Hormesis, Oxidation, and Assorted Ramblings: The first of a series of barely coherent rambles

This article is just a sort of ramble on my part; I need to get some thoughts off the top of my head and out of the way so I can do some more science, but it would be best to not put these thoughts into the theoretical woodchipper like I do after non-compulsory courses that I successfully passed and thus conveniently ‘forget’ (Hello, introductory foreign affairs…)

I made this article in about 35 minutes or so, no editing. I know some people would like to hear me ramble, and the below is a rambling of what I truly believe. That being said, it may not be refined or even accurate. Quoting something I say below as ‘the truth’ rather than ‘some assorted points vaguely pointing to the truth’ is deserving of a kick in the nuts and or the female ‘punt’ equivalent.


Oxidation: Anti-oxidants, Pro-oxidants; neither bad, neither good

I don’t get why people have to give alignments to compounds. Nothing in the body is good and nothing is bad, or at least you need a ton of qualifiers thrown in there before you can authoritatively say its bad.


Anti-oxidants are good

Is a shitty and simplistic statement, too vague. However:

Anti-oxidant compounds (place names here) seem to be good for cardiovascular disease as they inhibit further glycation of haemoglobin and thus reduce the risk of artherosclerotic attacks and subsequent death.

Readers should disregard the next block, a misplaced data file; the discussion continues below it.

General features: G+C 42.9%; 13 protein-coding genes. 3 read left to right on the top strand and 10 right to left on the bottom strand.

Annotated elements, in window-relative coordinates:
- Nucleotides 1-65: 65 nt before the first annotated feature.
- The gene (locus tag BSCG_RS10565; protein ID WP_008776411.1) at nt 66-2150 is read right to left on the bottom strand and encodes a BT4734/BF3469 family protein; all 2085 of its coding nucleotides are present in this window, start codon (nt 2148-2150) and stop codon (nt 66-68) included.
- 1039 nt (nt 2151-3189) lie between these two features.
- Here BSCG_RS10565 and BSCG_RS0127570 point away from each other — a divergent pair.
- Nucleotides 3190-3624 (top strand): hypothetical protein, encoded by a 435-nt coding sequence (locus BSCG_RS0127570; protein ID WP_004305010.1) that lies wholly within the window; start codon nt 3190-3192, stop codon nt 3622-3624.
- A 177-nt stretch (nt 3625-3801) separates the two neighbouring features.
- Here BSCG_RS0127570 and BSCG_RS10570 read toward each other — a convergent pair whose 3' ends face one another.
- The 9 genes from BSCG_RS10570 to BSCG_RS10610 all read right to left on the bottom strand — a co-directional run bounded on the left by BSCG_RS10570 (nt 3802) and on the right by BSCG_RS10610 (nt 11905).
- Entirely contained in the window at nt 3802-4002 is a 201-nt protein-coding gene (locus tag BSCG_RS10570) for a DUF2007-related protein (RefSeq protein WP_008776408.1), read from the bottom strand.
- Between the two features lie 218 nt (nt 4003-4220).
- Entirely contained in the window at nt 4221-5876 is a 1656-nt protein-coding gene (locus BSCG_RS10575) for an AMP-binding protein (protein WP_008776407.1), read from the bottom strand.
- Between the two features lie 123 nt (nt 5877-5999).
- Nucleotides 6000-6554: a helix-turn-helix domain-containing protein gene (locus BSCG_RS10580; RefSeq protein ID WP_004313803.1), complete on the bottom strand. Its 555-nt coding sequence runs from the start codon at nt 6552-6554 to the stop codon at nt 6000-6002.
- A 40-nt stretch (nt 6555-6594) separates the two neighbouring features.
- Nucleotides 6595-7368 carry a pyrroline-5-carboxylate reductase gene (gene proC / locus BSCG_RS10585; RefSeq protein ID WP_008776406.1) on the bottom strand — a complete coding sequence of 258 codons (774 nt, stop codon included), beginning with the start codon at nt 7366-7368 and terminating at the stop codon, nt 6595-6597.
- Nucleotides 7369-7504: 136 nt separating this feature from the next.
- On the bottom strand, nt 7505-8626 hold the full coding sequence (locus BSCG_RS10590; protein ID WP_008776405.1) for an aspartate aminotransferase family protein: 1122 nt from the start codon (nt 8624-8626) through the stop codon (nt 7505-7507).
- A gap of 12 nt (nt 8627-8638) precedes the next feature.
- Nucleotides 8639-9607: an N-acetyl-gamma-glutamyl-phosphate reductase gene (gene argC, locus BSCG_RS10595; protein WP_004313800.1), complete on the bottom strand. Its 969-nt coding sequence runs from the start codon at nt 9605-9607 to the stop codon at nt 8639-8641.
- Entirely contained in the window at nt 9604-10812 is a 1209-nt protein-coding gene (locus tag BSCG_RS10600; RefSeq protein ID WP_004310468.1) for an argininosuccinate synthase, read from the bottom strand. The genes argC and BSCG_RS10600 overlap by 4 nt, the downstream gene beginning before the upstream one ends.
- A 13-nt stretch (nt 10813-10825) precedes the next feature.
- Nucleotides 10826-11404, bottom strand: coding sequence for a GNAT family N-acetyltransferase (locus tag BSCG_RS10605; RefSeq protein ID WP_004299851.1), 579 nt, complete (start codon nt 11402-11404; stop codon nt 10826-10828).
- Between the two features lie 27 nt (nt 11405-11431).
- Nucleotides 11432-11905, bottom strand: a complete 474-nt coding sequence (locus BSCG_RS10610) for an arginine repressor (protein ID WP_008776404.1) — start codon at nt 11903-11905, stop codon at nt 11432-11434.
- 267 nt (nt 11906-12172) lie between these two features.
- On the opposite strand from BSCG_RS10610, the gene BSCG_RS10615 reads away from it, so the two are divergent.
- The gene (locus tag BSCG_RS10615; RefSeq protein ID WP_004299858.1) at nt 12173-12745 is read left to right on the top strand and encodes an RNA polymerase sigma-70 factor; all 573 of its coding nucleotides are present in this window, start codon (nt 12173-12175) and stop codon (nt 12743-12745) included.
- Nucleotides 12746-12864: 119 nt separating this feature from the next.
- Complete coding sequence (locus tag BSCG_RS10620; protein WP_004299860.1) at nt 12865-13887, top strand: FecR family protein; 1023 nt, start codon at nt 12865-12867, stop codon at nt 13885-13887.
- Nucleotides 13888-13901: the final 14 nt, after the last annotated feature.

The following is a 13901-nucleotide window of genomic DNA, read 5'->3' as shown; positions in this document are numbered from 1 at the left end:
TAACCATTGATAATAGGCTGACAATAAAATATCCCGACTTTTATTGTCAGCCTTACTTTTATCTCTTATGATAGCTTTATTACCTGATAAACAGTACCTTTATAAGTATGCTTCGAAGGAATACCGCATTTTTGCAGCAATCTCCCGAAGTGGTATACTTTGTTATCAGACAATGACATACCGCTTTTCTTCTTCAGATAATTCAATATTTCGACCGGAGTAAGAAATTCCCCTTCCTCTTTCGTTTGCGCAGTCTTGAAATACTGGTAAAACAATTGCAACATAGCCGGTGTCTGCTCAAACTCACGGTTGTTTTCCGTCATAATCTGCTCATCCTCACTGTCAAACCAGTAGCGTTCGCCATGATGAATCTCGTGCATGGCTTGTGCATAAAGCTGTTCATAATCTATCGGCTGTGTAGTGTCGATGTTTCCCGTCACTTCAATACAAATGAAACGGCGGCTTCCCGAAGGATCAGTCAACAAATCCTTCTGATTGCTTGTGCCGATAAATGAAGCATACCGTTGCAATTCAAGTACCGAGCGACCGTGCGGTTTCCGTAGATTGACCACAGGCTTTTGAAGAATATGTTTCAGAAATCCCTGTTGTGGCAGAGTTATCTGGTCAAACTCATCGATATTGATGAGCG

Is much better. Something is good because of (mechanism) which prevents (something known as bad); death is pretty bad.

Why do I like those qualifiers? Because studies like these [1] [2] being worded in such a way that ‘oxidation is bad, exercise causes oxidation, thus anti-ing this oxidation is good!’ leads to results which, in all honesty, are contrary to our best interests. Yes, anti-oxidants before exercise reduce exercise-induced oxidation (duh…) but this isn’t a good thing some times. [3] [4] Anti-oxidants can reduce benefits gained from exercise, because oxidation mediates beneficial changes to exercise. I think this study, merely by the title, drives the point home for some. “The role of antioxidant vitamins and enzymes in the prevention of exercise-induced muscle damage.” Wait, don’t I want to damage muscles in order for them to recover.

Yup; that’s kinda the whole point of hypertrophy.

For those interested, the largest body of literature (that I know of) on this topic looks at ROS (Reactive Oxygen Species) and Nitric Oxide (which is a potent oxidant, you know… oxide) and how they beneficially modulate blood pressure. The beneficial changes in blood pressure from exercise are abolished if you preload with anti-oxidants and prevent these oxidants from doing their job.

So how do I sum up this rambling?

By seguing into the next topic


Hormesis is a concept of toxicology, built upon the ‘dose is the poison’ and then applied a bit.